Current Issue #488

Curious Beasts and Where to See Them

Curious Beasts and Where to See Them

John Neylon ventures into the South Australian Museum’s latest exhibition, Curious Beasts: Animal prints from Durer to Goya and likes what he finds.

I thought we’d come a long way from bear baiting and cock  ghting – until the US elections got under way. Now that put Question Time in the Australian Lower House Parliament in the cat spat category. That we can talk about decency to animals as one hallmark of civilised society is a sign that in some national legislatures at least progress has been made.

But for every single domestic creature protected by law or guidelines there are countless others, including whole species, staring down the barrel as habitat clearance, poaching, feral predation and over exploitation take their toll. And did I tell you that a neighbour just spent $000s on vet and cosmetic surgery for his Cavoodle? And that’s not taking into account the rehab costs for Black Hawk Holistic K9 Dry Lamb and Rice for Adult Dogs addiction.

Getting the balance right between human and animal realms seems more challenging than ever. Curious Beasts doesn’t claim to have the solution. But in giving expression to senses of relationship with what used to be called ‘the animal kingdom’ it portrays this facet of human consciousness as central to what it means to be human.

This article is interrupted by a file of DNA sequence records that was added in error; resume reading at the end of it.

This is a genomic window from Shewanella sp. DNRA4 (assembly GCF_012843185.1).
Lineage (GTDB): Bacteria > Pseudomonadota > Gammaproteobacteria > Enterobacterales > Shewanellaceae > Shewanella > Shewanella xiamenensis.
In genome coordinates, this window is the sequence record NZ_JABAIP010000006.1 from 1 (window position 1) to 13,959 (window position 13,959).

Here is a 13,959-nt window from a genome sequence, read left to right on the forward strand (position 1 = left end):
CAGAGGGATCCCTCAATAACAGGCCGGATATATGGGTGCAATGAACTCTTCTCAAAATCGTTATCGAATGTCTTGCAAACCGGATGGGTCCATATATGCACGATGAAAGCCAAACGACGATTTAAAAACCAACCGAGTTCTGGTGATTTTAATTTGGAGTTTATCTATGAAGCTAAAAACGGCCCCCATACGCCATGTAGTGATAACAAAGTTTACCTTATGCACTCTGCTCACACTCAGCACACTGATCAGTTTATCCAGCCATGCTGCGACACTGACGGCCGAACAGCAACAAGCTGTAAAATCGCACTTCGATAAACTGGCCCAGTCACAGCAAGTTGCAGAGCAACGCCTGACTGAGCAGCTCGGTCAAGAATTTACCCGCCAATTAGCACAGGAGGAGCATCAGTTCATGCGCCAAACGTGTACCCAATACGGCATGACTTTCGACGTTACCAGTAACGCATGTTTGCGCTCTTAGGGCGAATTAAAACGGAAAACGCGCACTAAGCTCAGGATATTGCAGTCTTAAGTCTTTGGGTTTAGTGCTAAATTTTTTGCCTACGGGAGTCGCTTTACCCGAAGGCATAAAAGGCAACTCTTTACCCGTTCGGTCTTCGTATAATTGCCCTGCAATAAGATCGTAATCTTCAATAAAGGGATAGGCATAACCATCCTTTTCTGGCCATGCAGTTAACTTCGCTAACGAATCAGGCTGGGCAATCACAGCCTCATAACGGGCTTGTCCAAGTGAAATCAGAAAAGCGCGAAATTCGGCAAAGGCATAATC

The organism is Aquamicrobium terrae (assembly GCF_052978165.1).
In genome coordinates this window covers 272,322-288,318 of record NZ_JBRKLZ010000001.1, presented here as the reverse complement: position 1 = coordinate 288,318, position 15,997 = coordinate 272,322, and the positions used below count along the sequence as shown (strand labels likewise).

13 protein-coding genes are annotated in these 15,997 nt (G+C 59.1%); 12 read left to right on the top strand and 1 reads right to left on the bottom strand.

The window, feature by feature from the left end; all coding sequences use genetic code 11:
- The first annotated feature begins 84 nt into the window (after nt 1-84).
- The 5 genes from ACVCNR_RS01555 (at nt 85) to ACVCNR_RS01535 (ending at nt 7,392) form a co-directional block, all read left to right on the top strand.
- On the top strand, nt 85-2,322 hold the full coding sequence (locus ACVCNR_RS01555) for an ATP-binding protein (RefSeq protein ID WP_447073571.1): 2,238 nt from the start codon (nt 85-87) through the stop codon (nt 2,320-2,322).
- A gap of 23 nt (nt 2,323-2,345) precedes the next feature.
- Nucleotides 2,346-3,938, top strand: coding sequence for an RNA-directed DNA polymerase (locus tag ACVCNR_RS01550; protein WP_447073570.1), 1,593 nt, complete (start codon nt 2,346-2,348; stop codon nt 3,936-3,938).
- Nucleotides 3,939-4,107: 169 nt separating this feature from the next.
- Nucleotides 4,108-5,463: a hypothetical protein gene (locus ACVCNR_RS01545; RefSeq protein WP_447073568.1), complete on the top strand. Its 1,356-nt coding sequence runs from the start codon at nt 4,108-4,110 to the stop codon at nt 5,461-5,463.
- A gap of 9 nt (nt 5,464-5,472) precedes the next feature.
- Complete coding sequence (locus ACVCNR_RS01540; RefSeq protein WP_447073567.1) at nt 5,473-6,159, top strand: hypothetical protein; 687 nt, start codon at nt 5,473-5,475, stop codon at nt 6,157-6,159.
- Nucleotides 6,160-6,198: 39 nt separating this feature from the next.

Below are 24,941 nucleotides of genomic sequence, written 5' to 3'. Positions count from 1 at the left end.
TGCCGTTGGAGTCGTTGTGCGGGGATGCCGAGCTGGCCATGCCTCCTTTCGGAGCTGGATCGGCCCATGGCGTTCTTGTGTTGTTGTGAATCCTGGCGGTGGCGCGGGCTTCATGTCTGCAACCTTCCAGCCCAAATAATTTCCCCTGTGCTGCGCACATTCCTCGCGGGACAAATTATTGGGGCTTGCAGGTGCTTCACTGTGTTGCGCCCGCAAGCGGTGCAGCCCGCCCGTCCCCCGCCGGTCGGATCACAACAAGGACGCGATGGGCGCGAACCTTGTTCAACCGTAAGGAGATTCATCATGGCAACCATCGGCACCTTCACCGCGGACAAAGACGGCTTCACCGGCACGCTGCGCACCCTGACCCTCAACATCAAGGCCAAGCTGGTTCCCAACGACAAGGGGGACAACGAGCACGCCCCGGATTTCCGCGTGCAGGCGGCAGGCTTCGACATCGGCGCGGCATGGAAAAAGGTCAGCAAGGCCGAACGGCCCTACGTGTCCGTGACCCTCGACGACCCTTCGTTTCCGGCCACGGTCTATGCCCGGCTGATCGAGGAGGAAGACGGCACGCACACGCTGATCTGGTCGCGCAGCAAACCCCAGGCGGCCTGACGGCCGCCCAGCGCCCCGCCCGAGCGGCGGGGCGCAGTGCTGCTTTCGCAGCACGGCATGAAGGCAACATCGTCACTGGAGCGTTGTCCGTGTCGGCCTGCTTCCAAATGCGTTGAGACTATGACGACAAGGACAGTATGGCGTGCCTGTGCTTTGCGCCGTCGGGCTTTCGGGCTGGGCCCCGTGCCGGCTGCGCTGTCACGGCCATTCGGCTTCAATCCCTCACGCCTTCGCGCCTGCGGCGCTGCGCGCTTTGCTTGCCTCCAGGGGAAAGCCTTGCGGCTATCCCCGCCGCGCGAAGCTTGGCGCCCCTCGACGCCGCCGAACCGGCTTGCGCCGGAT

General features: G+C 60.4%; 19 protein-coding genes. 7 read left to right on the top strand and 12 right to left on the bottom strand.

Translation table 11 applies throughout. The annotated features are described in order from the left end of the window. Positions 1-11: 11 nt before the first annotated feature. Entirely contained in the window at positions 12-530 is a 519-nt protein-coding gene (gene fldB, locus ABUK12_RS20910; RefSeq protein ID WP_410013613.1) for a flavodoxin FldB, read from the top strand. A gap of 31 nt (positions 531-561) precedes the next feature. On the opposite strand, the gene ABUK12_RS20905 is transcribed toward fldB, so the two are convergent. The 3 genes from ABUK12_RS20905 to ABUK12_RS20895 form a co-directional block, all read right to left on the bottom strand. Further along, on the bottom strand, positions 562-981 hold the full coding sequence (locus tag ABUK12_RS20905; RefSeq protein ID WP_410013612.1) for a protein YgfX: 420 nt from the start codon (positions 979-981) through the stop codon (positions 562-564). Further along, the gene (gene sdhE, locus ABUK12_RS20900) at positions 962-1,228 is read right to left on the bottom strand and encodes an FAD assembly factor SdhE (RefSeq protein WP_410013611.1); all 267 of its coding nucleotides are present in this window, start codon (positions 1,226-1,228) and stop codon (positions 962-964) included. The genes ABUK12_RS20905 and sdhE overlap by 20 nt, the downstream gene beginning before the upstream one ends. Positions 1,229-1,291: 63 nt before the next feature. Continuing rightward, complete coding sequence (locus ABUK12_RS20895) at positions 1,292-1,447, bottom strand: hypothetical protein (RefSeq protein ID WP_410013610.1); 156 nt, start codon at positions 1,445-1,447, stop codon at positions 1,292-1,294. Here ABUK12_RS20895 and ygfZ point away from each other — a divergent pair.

Curious Beasts draws on the British Museum’s rich and extensive collection of prints, and the 15th to 19th century period in particular. This is the first time an exhibition from this institution has been presented in Adelaide. It is in fact the rarest of opportunities to see such a stellar line-up of remarkable works by by iconic artists including Durer, Rembrandt and Goya – unless of course you’ve wised up to the fact that The Art Gallery of SA regularly exhibits from its own extensive collection of old master prints and drawings.

First exhibited in London, Curious Beasts has a touring life of five venues with the SA Museum the last. Then for many of these Down Under tourists it’s back to the the solander boxes for a Bex and a good lie down. The core exhibition is constructed around three themes; Animals Allegorical, Animals Observed and Animals Encountered. These themes have been amplified and complemented by additional works drawn from the British Museum and SA Museum collections.

Of particular interest are works that express something of the intrigue that Antipodean creatures held for Europeans. Look out for a quite extraordinary mash up of bush denizens; Thomas Landseer’s koala and wombat climbing a gum tree with a kangaroo and thylacine below. All that is missing is a black swan or two and a Hills Hoist out the back.

curious-beasts-sa-museum-adelaide-reviewGeorge Cruikshank (1792-1878) The Mermaid! (1822), Hand-coloured etching, © The Trustees of the British Museum

The decision by the SA Museum to create a cabinet of curiosity mood by selectively rifling its research resources and creating ‘wonder walls’ and tableaux of specimens such as